TOTAL MILES TRAVELED ON SAIL to SEE EXPEDITION: 5,692 NM (Nautical Miles)
THE LAST PASSAGE:
Miles traveled using SAILS-WIND POWER ONLY: 1,969 NM
Miles traveled using both SAILS & ENGINES together: 18 NM
Miles traveled using ENGINES – FOSSIL FUELS ONLY: 110 NM
Average Water Temperature: 82 f/27.6 c
Average Air Temperature: 76 f/24.5 c
Strongest Wind: 34.3 Knots (knots are a wind measurement of Nautical Miles per hour)
Ship Sightings: 0
Frigatebird, Flying Fish, Long-tailed Tropicbirds, Squid, Green Sea Turtles, Brown Booby
At last, we had the sea conditions suitable to do our first plastics collecting trawl in the South Pacific. We were approximately 100 miles north of Easter Island in fairly calm seas. The photos below show the trawl being towed behind Elcie and how we collect and count the samples.
We were surprised to see how much plastic we picked up in just a half hour of towing the trawl. These are plastics you cannot see when you are looking out at the ocean but they are small enough for fish and birds to eat. Most likely they have come from larger pieces of plastic that have broken down over time. It is a good reason to cut down on the amount of plastics we use and to make sure it is disposed of properly. For more information about the threat of plastics in the Earth's ocean, and this citizen science project, check out Trawlshare.
VOS Reports Filed:
8 VOS weather reports were filed with NOAA on this passage through our satellite communications. The photos below show how we collect the weather data and enter it into the computer.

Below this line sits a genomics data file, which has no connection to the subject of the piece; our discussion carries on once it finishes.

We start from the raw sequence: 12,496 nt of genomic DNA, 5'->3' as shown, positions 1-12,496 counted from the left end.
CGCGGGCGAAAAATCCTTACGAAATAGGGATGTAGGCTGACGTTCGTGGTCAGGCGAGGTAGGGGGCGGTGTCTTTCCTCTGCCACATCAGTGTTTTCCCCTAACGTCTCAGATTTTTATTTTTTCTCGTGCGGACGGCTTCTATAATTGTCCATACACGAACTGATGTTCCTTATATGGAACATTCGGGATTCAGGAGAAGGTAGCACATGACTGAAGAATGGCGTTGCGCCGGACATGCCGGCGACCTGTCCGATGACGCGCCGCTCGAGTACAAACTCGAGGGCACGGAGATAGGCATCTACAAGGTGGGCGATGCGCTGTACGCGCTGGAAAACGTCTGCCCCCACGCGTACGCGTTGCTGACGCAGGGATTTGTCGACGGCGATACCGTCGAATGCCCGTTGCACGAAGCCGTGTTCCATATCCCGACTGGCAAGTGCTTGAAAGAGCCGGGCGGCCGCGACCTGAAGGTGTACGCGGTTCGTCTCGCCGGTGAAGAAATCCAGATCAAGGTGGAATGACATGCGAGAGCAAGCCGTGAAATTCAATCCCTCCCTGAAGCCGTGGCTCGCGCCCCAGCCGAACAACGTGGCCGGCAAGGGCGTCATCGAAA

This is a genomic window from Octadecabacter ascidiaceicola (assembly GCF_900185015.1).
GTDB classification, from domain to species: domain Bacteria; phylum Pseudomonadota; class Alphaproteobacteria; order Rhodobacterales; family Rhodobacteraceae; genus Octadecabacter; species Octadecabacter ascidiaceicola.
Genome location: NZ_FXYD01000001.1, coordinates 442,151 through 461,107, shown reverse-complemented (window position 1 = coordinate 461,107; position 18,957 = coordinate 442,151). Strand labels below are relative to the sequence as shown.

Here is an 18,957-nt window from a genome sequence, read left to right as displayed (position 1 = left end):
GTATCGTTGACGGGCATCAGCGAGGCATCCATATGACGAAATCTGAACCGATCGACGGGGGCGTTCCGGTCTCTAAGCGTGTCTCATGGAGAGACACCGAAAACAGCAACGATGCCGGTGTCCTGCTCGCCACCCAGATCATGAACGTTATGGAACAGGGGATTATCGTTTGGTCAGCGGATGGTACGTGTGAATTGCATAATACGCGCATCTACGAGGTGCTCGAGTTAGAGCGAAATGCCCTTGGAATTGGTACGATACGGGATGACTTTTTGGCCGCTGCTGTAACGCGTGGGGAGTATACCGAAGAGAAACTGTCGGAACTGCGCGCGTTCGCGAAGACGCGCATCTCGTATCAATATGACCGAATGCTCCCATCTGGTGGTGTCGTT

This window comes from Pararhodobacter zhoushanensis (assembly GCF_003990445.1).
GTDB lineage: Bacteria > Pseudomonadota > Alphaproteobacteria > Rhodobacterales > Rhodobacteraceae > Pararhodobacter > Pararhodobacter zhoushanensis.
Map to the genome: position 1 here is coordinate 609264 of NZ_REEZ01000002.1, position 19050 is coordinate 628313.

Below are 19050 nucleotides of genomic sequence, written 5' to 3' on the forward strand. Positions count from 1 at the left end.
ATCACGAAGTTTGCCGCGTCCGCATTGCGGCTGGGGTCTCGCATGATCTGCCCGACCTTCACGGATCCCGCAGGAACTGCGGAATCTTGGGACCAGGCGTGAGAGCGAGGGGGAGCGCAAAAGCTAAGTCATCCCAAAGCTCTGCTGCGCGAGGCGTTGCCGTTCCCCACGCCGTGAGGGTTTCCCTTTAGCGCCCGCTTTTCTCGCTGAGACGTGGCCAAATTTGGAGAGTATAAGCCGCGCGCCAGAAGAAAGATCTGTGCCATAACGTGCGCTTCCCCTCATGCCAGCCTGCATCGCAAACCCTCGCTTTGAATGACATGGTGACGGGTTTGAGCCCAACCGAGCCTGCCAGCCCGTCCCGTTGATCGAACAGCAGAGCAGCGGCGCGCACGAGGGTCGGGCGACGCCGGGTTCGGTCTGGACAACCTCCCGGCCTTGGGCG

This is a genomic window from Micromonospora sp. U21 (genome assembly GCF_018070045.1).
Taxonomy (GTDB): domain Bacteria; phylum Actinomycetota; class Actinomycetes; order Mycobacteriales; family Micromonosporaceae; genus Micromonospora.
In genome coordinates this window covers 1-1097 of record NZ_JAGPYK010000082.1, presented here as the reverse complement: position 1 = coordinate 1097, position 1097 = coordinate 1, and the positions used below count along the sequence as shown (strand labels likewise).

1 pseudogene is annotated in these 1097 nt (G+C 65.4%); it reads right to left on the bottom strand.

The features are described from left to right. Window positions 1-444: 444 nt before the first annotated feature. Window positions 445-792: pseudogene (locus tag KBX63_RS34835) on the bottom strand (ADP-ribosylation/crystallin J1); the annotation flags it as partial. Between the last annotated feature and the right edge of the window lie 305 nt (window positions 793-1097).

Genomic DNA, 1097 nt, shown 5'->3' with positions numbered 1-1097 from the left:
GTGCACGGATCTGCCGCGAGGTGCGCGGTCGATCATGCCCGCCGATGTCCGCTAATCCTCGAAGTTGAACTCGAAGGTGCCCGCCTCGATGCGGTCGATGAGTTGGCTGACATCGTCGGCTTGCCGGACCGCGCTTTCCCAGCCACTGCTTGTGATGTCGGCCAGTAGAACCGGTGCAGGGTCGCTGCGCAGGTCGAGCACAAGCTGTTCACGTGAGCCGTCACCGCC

We departed the Galapagos Islands with very calm seas and winds so we had to use the engines for about 15 hours trying to find enough wind to sail. We passed some very desolate looking islands in the south part of the Galapagos.
Once we started sailing and turned off the engines we did not turn them back on for almost 6 days. This kept us from having to use a lot of our diesel fuel. We are happiest when we can use the wind to take us where we want to go. It is the "cleanest" way to travel.
On many nights, flying fish landed on Elcie’s decks and in the netting at the front of the boat. We saved a few by quickly throwing them back overboard but unfortunately, at night, many of them die before we find them. One morning we had 46 flying fish on deck – and one squid! We throw them back in the ocean where they will be food for larger sea animals.
We often trail a fishing line while sailing. At one point, a frigatebird thought our fishing lures were real fish and tried to swoop down and eat one. We had to pull in the fishing lines so that we didn’t catch a bird! Unfortunately no fresh fish for us that day!
Science Side Note: The frigatebird is a type of seabird with long, pointed wings that can span up to 7.5 ft (2.3 metres), the largest wing area to body weight ratio of any bird. To learn more about the science of "wing loading" (this area to weight ratio) and how it informed human's technological development of airplanes, check out this fun interactive webpage.
1) (True or False) A frigatebird can soar for weeks on wind currents at sea.